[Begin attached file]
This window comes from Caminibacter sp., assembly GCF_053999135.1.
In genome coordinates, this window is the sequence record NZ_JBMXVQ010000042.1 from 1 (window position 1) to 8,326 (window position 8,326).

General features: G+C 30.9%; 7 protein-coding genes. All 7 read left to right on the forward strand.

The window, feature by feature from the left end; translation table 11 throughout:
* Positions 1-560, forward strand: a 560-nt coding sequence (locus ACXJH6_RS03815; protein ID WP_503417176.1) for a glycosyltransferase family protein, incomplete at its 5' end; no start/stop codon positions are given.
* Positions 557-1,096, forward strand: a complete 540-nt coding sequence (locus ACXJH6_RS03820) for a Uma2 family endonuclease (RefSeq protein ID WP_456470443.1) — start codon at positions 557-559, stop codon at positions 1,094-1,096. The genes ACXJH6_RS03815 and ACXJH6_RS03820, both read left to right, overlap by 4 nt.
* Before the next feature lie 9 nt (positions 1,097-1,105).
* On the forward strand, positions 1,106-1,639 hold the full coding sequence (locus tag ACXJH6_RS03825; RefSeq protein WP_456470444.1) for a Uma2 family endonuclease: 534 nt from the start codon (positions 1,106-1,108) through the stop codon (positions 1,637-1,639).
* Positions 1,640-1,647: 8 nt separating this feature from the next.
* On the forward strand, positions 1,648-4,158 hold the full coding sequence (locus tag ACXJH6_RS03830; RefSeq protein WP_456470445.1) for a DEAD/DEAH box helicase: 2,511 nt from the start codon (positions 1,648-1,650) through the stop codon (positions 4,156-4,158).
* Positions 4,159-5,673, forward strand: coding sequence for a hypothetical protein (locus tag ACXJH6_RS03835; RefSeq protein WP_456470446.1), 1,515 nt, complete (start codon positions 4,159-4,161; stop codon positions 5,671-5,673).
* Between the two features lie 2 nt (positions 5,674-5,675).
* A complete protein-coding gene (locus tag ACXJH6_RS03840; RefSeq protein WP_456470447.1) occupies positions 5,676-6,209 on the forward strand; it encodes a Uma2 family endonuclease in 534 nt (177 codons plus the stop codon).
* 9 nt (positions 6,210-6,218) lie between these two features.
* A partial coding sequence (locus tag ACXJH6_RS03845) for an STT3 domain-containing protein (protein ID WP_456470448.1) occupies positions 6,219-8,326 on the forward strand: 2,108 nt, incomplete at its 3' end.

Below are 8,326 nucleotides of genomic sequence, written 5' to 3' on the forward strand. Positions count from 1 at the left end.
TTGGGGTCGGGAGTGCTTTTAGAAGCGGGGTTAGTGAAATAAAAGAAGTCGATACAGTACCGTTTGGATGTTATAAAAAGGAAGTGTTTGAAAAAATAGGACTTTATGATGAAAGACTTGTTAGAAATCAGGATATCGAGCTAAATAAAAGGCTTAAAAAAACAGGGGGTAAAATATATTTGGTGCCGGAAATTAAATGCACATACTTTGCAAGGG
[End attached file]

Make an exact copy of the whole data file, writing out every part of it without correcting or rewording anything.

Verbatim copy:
This window comes from Caminibacter sp., assembly GCF_053999135.1.
In genome coordinates, this window is the sequence record NZ_JBMXVQ010000042.1 from 1 (window position 1) to 8,326 (window position 8,326).

General features: G+C 30.9%; 7 protein-coding genes. All 7 read left to right on the forward strand.

The window, feature by feature from the left end; translation table 11 throughout:
* Positions 1-560, forward strand: a 560-nt coding sequence (locus ACXJH6_RS03815; protein ID WP_503417176.1) for a glycosyltransferase family protein, incomplete at its 5' end; no start/stop codon positions are given.
* Positions 557-1,096, forward strand: a complete 540-nt coding sequence (locus ACXJH6_RS03820) for a Uma2 family endonuclease (RefSeq protein ID WP_456470443.1) — start codon at positions 557-559, stop codon at positions 1,094-1,096. The genes ACXJH6_RS03815 and ACXJH6_RS03820, both read left to right, overlap by 4 nt.
* Before the next feature lie 9 nt (positions 1,097-1,105).
* On the forward strand, positions 1,106-1,639 hold the full coding sequence (locus tag ACXJH6_RS03825; RefSeq protein WP_456470444.1) for a Uma2 family endonuclease: 534 nt from the start codon (positions 1,106-1,108) through the stop codon (positions 1,637-1,639).
* Positions 1,640-1,647: 8 nt separating this feature from the next.
* On the forward strand, positions 1,648-4,158 hold the full coding sequence (locus tag ACXJH6_RS03830; RefSeq protein WP_456470445.1) for a DEAD/DEAH box helicase: 2,511 nt from the start codon (positions 1,648-1,650) through the stop codon (positions 4,156-4,158).
* Positions 4,159-5,673, forward strand: coding sequence for a hypothetical protein (locus tag ACXJH6_RS03835; RefSeq protein WP_456470446.1), 1,515 nt, complete (start codon positions 4,159-4,161; stop codon positions 5,671-5,673).
* Between the two features lie 2 nt (positions 5,674-5,675).
* A complete protein-coding gene (locus tag ACXJH6_RS03840; RefSeq protein WP_456470447.1) occupies positions 5,676-6,209 on the forward strand; it encodes a Uma2 family endonuclease in 534 nt (177 codons plus the stop codon).
* 9 nt (positions 6,210-6,218) lie between these two features.
* A partial coding sequence (locus tag ACXJH6_RS03845) for an STT3 domain-containing protein (protein ID WP_456470448.1) occupies positions 6,219-8,326 on the forward strand: 2,108 nt, incomplete at its 3' end.

Below are 8,326 nucleotides of genomic sequence, written 5' to 3' on the forward strand. Positions count from 1 at the left end.
TTGGGGTCGGGAGTGCTTTTAGAAGCGGGGTTAGTGAAATAAAAGAAGTCGATACAGTACCGTTTGGATGTTATAAAAAGGAAGTGTTTGAAAAAATAGGACTTTATGATGAAAGACTTGTTAGAAATCAGGATATCGAGCTAAATAAAAGGCTTAAAAAAACAGGGGGTAAAATATATTTGGTGCCGGAAATTAAATGCACATACTTTGCAAGGG